Ainsworth Hot Springs
A Place to Relax
Just 15 minutes from Kaslo or Balfour, and 40 minutes from Nelson, the famous Ainsworth Hot Springs Resort is a quintessential part of any trip to our region.
Three pools, including a large, family-friendly pool, are set into the side of the mountain, each with fantastic views of Kootenay Lake. The caves are a particularly unique feature; the horseshoe shaped underground tunnel allows guests to soak while getting up close with stalactites.
Open year-round, the spring and fall are great times to beat the crowds, but it's worth a visit at any time—even Christmas Day or New Years Day, when hopefully snowflakes are fluttering down during your soak.
Originating in the Cody Caves area, the water is naturally heated two kilometres beneath the surface as it filters through porous rock. Hydraulic pressure then forces the water upwards where it emerges at a steamy 47C.
The water is then cooled to an average of 42C before it first enters Ainsworth Hot Springs. The main lounging pool temperature averages about 35C, and there is also a stream-fed cold plunge pool.
Local Kootenay historian Greg Nesteroff tells us some interesting attributes about the hot springs in his blog through old postcards, brochures, vintage ads and of course well-written prose.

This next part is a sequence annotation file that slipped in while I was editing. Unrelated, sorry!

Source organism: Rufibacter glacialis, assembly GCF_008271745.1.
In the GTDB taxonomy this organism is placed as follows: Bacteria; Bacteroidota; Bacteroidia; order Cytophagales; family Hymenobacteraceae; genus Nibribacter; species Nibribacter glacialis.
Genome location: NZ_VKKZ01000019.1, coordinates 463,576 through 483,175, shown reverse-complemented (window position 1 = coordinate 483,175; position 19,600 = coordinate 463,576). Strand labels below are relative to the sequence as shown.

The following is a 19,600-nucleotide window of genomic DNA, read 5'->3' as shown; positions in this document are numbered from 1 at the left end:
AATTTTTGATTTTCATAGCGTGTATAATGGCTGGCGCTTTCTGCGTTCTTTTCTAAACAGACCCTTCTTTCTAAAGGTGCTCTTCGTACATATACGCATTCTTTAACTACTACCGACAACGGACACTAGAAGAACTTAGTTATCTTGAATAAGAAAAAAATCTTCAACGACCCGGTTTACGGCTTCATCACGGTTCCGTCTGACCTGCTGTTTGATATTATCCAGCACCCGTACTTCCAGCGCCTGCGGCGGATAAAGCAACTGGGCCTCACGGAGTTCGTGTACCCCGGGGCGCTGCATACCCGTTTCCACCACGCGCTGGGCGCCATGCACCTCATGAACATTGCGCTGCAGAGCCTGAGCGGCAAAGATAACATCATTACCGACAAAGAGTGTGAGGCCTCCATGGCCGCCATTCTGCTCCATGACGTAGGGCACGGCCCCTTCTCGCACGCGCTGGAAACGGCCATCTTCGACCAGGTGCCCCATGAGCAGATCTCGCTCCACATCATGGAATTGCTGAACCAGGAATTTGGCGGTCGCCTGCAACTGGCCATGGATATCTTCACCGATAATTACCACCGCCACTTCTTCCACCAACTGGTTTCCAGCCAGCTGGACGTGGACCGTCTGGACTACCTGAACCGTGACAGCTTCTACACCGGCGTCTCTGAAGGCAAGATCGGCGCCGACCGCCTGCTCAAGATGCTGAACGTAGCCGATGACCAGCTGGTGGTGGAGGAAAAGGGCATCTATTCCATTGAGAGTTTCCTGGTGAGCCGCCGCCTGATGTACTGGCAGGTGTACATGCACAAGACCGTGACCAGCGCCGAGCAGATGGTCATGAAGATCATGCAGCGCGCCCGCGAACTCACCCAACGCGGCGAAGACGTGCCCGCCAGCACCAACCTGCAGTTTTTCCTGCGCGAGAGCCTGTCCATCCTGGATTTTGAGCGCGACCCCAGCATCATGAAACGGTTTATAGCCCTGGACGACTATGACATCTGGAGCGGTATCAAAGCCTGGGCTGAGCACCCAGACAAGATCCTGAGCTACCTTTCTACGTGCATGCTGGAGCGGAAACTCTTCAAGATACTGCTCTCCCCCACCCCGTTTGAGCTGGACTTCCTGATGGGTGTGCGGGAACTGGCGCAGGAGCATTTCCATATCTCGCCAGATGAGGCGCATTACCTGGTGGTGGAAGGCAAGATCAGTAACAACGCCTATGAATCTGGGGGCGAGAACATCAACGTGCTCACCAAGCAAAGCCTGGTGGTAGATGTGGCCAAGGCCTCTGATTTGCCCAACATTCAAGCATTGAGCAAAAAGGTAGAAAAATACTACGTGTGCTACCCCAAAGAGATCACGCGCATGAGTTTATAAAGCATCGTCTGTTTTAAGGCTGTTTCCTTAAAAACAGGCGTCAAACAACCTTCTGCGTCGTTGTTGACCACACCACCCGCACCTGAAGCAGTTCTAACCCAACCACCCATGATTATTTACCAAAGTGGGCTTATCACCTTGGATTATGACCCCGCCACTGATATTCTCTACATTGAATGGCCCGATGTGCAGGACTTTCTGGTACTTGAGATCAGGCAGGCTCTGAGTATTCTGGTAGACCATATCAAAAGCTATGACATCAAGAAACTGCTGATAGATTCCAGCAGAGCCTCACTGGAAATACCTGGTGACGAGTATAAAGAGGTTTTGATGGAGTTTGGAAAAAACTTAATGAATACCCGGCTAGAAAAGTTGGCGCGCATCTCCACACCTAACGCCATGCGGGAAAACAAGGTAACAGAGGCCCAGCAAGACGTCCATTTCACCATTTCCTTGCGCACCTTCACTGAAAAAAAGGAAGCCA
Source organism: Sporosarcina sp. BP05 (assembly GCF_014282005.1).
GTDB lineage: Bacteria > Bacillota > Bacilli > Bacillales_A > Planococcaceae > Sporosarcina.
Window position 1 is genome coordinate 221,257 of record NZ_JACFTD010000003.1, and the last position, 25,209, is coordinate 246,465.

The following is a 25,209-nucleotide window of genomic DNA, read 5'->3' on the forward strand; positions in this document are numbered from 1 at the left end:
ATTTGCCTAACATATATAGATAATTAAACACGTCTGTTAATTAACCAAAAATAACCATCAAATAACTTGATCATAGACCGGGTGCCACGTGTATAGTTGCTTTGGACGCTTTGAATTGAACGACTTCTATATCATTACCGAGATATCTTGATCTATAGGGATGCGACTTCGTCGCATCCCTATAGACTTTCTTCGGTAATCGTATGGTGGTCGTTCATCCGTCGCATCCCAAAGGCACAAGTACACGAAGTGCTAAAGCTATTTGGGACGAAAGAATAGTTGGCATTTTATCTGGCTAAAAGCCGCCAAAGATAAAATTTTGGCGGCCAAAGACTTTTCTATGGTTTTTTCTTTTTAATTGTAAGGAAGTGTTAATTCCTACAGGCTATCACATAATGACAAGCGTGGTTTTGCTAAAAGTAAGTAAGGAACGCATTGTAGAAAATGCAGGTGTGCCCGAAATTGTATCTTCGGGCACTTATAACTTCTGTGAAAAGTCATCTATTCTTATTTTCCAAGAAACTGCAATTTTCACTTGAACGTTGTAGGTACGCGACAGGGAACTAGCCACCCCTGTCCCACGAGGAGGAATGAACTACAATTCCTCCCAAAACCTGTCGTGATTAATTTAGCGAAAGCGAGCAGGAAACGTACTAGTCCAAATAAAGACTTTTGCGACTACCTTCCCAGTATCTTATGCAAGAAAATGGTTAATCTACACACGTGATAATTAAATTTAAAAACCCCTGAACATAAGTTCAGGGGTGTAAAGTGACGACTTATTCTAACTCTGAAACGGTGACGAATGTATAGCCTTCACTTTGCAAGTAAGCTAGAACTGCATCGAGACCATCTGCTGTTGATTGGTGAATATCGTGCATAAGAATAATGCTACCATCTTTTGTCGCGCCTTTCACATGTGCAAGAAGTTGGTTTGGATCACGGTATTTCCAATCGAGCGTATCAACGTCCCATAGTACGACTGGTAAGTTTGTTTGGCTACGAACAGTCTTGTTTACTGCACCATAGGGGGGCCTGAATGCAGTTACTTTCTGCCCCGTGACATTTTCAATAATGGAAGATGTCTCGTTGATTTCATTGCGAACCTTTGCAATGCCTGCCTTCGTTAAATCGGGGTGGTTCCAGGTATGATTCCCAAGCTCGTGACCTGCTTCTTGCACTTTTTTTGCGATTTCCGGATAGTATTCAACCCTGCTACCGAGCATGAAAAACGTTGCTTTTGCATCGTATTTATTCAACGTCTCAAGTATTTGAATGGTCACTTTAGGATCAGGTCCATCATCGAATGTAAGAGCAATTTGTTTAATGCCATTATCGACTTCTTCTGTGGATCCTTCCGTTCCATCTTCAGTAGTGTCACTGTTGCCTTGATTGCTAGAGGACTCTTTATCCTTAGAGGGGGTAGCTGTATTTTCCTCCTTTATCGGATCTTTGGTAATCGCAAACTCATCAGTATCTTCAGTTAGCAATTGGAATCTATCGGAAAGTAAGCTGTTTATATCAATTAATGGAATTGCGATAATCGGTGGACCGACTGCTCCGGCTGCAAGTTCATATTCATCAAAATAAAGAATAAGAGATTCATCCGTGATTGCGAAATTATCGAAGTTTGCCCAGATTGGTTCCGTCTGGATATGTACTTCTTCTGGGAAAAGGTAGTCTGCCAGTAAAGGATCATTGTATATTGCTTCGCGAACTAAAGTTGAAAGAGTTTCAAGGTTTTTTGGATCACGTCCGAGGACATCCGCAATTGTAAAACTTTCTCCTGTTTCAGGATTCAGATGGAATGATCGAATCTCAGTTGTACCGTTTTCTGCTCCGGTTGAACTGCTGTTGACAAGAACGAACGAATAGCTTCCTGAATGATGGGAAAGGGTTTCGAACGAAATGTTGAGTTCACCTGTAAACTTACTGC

One waist-deep pool loops through a magnificent 160-foot cave, with subtle lights to guide your way. The beauty of this experience, from the limestone stalactites to the steamy air from the hot mineral waters, is worth a visit in itself.
What else is there to do?
After a relaxing night's stay, decadent dinner, and a soak in the hot springs, there is a world to explore along Kootenay Lake: Kaslo, Nelson, North Kootenay Lake and the East Shore.
Kaslo is only 15 minutes north of Ainsworth Hot Springs and is the quientessential historic small town with heritage everywhere, the SS Moyie, Kaslo Hotel & Pub, restaurants, Angry Hen Brewery, and a relaxing walk along the Kaslo River Trail.